We do seem to enjoy flogging our test cricketers.
Often they deserve it. Sometimes they get carried away with the publicity they receive and don't show the grit and determination we expect from our national teams.
But when they do put in a good effort, as they did recently in beating Sri Lanka by 167 runs in Colombo, the praise is often still muted.
The cricketers were rightly hammered for their appalling capitulation in the first test in Sri Lanka. But fair's fair: they deserved a pat on the back for fighting back so well to level the series.
I listened to some radio talkback the day after the win in Colombo and was surprised to hear callers chiding them for their slow scoring rate, failure at the top of the order, lack of a great spin bowler and erratic results.
Equally, they could have been praised for the fantastic double by captain Ross Taylor, who answered his critics by scoring 142 and 74, for the gutsy century by the commendable Kane Williamson, for Daniel Flynn's plucky half-century at a vital time, for the test debut of Todd Astle, who batted promisingly and gave New Zealand a wrist-spinning option, and for the fine pace bowling of Tim Southee, Trent Boult and Doug Bracewell.
It may not have been a stellar last 12 months for the team in test cricket, but within that time, they beat Zimbabwe at home and away, beat Australia in Hobart by seven runs, and had the victory in Sir Lanka. That's four test wins.
In the entire decade of the 1970s, New Zealand had just three test wins, all at home. Graham Dowling, Glenn Turner, John Wright, Bruce Edgar, Geoff Howarth, Bevan Congdon, Mark Burgess, Vic Pollard, Jeremy Coney, Ken Wadsworth, Richard and Dayle Hadlee, Richard Collinge, Bruce Taylor, Lance Cairns, Ewen Chatfield, Hedley Howarth and Jack Alabaster, among others, played for New Zealand during that decade, and they're regarded as among our finest.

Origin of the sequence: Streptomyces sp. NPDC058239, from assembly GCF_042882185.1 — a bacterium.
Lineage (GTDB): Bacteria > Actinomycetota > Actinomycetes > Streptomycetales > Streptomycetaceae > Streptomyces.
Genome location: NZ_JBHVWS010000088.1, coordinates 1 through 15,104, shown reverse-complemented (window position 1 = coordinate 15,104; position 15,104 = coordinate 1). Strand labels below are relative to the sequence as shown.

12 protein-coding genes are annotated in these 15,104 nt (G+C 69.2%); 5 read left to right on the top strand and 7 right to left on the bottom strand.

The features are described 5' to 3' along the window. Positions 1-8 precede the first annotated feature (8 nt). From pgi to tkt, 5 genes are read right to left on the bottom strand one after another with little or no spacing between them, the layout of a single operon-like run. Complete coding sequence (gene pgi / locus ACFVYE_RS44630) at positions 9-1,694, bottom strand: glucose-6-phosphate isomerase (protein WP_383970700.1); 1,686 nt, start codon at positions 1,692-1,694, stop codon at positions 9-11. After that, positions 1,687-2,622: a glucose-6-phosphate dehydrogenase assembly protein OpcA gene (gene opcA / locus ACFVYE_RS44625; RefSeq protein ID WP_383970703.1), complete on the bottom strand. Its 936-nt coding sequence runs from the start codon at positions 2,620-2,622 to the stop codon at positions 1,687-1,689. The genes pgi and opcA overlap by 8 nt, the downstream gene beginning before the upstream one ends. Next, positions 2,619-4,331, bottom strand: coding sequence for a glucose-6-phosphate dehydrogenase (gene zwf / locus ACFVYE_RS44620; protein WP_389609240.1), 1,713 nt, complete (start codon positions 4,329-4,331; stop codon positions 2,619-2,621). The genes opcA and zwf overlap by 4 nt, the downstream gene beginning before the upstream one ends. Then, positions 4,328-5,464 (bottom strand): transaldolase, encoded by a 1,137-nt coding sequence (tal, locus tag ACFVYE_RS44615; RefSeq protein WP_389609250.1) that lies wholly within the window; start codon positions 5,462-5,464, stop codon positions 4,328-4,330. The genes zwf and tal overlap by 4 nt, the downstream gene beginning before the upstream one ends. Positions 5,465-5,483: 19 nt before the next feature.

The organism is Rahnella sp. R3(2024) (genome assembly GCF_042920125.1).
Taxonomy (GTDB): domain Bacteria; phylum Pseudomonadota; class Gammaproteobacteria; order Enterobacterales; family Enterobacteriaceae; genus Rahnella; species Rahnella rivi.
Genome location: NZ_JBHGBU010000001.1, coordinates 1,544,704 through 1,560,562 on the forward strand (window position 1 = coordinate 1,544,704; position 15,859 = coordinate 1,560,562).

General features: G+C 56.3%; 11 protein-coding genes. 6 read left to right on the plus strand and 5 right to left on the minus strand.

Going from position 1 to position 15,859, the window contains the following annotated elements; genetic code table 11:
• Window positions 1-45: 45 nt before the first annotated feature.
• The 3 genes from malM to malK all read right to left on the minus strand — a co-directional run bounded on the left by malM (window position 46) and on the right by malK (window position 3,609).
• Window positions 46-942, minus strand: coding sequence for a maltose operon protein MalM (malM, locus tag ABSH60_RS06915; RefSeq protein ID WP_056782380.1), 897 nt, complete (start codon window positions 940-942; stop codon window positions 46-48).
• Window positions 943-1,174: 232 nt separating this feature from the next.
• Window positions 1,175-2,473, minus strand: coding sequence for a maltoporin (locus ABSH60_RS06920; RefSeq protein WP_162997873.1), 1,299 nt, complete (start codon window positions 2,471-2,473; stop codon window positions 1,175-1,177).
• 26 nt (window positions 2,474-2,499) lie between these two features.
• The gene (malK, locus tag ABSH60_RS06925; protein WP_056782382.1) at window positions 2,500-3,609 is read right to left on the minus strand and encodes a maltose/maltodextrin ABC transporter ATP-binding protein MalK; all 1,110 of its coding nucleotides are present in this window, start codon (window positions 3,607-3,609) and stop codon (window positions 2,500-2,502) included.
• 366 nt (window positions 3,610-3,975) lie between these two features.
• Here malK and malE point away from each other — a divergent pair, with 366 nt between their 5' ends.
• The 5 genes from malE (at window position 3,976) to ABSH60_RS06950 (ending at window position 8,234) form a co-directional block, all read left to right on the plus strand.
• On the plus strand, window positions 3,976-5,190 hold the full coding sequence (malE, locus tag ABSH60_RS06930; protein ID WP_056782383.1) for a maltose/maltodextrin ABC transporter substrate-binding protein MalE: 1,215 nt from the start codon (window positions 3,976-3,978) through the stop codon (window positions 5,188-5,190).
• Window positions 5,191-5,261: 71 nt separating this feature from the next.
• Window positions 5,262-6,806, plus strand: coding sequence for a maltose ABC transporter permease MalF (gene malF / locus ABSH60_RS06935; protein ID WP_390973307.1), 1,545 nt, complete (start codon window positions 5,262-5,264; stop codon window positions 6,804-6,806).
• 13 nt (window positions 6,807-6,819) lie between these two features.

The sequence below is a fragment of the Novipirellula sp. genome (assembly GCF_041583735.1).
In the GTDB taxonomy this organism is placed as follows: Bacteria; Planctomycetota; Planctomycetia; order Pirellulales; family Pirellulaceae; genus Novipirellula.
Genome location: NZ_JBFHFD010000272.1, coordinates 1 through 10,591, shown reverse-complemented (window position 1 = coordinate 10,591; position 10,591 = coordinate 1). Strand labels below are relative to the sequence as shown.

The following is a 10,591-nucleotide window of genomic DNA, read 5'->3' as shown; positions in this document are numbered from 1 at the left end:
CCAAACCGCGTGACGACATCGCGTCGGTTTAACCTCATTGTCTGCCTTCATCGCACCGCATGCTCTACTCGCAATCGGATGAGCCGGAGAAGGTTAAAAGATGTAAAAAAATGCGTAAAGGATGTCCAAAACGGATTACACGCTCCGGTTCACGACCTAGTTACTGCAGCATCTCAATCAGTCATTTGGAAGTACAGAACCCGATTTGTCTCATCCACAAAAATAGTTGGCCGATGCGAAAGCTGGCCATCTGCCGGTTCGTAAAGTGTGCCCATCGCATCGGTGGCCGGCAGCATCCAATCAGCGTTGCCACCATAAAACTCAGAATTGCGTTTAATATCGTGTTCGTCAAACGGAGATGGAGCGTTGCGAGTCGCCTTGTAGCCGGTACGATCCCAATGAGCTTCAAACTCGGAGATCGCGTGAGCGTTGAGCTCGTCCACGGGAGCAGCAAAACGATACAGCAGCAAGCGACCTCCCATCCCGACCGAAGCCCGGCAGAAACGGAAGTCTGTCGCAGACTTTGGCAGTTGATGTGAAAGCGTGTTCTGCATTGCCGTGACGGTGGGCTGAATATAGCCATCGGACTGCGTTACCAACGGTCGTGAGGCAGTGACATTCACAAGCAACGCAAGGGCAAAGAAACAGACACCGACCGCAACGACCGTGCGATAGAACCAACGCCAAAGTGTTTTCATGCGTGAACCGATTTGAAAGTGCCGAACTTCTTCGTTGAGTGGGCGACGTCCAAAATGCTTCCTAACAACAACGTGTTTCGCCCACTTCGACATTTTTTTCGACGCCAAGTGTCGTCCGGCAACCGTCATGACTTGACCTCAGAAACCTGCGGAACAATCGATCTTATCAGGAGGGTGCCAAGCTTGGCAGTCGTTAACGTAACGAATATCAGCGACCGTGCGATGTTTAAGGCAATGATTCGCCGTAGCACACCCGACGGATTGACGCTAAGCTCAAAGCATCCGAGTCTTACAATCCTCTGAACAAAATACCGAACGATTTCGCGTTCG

During the past year, New Zealand were poor in the West Indies and mediocre in India. But they had their test wins, put in a brave effort in three home tests against South Africa last summer, and reached the semi-finals of the Twenty20 World Cup, so it wasn't all gloom.
I was particularly pleased for Taylor.
It must have been hard for him captaining a team when the coach and some of the senior players apparently wanted Brendon McCullum in charge.
Taylor has a test average of 43.5, not much below the master, Martin Crowe. As captain, his average has been 50 runs an innings.
He doesn't rush about waving his arms and shouting, but he has his feet on the ground and displays some good old-fashioned New Zealand sports traits.
With a few determined batsmen, and possibly Jesse Ryder to return, with four or five genuine test quality pacemen, and with Astle having dipped his toe in the water, I don't feel as negative about the team as some cricket followers.
They won't be No 1 in the world, and may not scale the lofty heights of the New Zealand team in the 1980s, but they'll put together enough good results - between the let-downs - to allow their supporters to keep the faith.
Celebration: Ross Taylor celebrates his century in Colombo. Photo: REUTERS
- Wairarapa News